If you live in Matthews, your storm water fee could be going up – just how much depends on the amount of impervious area (hard surface) you have on your property.
Impervious surfaces do not absorb rainfall and the more impervious service your property contains, the greater the amount of storm water that flows from your property into culverts and streams putting a greater demand the drainage system.
Storm water fees are used to maintain the drainage system currently in place and to resolve drainage problems that may occur.
The fees are collected by the county and a portion is passed along to the various municipalities. In most municipalities the fee appears on your monthly water bill. In Davidson, and in areas of the county that aren’t served by public water and sewer, residents are billed every six months.
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Matthews commissioners recently passed a four-tiered fee system that will go into effect July 1, pending comments from a public hearing scheduled for May 23 and approval by Mecklenburg County Commission.
Until now, Matthews has relied on a two-tiered fee structure. If your property contained less than 2,000 square feet of impervious surface, you were charged $1.42 a month for the town portion of the storm water fee. Properties with impervious surface of 2,000 or more square feet were charged a $2.12 town fee. (The remainder of the storm water fee paid each month goes to the county and includes an 85 cents billing processing fee with the rest going to county storm water projects.)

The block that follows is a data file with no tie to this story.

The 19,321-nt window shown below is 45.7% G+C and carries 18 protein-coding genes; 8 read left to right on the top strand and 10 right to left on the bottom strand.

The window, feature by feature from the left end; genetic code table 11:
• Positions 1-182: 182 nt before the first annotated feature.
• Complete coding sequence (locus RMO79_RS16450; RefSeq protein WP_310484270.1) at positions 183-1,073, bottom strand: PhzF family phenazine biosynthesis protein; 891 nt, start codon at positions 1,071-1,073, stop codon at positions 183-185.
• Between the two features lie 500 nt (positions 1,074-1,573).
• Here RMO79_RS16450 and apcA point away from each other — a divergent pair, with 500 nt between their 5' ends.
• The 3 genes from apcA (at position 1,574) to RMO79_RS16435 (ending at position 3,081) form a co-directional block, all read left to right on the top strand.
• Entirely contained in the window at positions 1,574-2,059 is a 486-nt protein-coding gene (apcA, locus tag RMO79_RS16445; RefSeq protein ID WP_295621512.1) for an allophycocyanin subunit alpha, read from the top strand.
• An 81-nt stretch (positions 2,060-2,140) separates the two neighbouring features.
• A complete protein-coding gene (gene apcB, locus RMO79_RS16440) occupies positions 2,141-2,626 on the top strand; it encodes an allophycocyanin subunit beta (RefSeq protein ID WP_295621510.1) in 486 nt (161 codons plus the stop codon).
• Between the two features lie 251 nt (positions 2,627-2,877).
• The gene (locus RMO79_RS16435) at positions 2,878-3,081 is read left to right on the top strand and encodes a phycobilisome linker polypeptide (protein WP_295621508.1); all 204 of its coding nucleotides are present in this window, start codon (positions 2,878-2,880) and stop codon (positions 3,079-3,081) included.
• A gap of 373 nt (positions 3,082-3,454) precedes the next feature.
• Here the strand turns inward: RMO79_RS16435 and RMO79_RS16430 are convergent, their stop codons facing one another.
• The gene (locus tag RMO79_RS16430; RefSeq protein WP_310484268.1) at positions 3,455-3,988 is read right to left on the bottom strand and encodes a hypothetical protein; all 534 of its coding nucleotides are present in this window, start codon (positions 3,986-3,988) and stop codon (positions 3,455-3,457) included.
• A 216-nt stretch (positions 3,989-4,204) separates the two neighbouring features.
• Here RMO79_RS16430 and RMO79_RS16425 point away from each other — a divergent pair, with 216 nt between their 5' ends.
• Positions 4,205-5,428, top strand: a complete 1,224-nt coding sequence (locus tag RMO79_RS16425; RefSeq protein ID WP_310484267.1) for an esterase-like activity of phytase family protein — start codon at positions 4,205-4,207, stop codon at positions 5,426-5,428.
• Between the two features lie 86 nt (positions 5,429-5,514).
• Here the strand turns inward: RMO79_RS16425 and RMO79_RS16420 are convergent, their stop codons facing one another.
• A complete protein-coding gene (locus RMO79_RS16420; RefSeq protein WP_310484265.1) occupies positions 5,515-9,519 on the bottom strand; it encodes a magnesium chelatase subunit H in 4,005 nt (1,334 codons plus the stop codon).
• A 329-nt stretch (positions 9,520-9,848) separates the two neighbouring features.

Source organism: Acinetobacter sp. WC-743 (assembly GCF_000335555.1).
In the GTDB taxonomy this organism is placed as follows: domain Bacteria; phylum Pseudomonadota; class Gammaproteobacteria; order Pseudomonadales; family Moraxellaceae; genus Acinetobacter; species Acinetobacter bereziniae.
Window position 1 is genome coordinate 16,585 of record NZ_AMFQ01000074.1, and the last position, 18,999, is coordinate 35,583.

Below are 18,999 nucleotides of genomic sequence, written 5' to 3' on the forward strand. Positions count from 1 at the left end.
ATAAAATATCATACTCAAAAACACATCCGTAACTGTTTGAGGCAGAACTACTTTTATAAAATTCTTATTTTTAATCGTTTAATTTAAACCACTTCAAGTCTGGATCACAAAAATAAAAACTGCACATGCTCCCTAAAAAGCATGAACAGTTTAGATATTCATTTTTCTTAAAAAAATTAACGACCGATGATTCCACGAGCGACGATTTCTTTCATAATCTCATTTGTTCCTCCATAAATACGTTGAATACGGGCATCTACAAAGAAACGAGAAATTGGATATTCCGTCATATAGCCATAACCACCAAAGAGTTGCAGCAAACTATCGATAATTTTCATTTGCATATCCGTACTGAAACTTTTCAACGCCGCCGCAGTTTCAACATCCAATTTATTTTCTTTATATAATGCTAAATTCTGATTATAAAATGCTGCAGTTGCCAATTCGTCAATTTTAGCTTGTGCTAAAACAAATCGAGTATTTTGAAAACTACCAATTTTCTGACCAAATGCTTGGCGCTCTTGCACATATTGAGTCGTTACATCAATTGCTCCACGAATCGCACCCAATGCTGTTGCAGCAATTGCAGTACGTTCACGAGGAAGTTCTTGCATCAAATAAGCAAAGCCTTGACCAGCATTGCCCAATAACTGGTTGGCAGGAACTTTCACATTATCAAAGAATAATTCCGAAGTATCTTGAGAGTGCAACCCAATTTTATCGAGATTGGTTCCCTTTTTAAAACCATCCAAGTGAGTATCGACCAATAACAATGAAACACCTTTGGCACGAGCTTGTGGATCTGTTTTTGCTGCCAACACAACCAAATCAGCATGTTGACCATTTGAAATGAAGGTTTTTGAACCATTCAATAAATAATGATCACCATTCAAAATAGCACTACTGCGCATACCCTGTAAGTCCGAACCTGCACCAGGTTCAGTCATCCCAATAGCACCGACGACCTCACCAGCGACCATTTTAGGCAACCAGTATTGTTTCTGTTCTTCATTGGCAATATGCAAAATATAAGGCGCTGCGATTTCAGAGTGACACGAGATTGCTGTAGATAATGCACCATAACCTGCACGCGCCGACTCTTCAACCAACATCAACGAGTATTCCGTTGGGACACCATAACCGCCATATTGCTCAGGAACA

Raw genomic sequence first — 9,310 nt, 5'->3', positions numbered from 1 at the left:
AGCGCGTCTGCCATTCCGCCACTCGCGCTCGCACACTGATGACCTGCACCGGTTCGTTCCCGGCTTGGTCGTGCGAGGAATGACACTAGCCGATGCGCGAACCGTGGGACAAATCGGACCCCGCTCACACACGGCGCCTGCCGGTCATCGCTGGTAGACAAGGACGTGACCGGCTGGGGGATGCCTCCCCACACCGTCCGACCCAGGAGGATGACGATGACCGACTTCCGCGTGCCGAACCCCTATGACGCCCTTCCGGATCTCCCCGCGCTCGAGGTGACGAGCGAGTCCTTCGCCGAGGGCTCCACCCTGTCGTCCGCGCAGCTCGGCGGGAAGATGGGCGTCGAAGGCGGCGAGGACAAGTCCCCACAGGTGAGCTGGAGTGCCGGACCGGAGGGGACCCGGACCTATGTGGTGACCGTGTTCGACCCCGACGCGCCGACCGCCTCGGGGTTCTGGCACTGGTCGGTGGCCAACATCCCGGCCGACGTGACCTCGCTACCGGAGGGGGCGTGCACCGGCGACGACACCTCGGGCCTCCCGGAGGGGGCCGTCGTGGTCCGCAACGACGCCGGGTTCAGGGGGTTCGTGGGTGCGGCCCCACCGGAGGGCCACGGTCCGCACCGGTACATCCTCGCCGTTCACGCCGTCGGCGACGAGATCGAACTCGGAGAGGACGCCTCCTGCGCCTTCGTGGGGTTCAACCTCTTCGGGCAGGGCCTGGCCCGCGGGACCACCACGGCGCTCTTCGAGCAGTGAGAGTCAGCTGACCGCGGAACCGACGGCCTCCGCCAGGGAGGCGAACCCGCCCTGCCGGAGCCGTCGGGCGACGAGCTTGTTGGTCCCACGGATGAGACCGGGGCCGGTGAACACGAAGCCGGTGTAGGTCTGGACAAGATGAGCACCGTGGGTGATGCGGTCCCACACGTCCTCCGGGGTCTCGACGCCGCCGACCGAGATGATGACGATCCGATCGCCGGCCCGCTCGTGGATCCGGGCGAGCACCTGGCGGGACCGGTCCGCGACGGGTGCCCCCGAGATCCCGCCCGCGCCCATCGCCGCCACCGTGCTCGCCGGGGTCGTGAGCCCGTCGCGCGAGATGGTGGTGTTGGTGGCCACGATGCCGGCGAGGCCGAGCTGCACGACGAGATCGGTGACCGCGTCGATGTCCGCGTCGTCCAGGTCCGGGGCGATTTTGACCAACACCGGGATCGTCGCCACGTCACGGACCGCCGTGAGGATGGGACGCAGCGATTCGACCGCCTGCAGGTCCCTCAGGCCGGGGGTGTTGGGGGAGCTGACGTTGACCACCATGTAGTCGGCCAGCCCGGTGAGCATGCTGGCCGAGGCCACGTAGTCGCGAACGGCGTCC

The two-tiered system is still in effect for Mint Hill, Cornelius and Huntersville although Huntersville commissioners are considering migrating to a four -tiered system as well. Other municipalities in the county are already using a four-tiered plan to assess fees.
Matthews public works director C.J. O’Neill says the town’s storm water fee and fee structure have remained the same since 1992 when the fee was first instituted. He says the increase is necessary so the town can keep pace with its storm water responsibilities.
“Our infrastructure is aging which is leading to more repairs needed for our system. With the Post Construction Control Ordinance, we are required to take over maintenance of residential storm water quality facilities. The maintenance of these facilities will be one of the largest sources of recurring cost to the program. Altogether, we are estimating the Storm water budget to be about $800k this year, which is about $200k more than the funds that the program is receiving through storm water fees,” said O’Neill.
He estimates the new rate structure should bring about $200,000 into the town, enough to cover needs for the foreseeable future. He says it will also mean that those properties that cause more storm water run off will shoulder a greater share of the fees.
“A four-tiered structure might be considered fairer than our current structure. The impact that a property has on our storm system is directly proportional to its amount of impervious surface. In our old structure, a residential property with 6,000 SF of impervious surface is billed the same amount as one with 2,000 square feet. Under the four-tier structure, the property with the larger area would pay approximately twice what the property with the much lower amount of impervious area does,” said O’Neill.
Melinda Johnston is a freelance writer: email@example.com.
Visit www.charmeck.org and choose “Departments” then “Storm water services”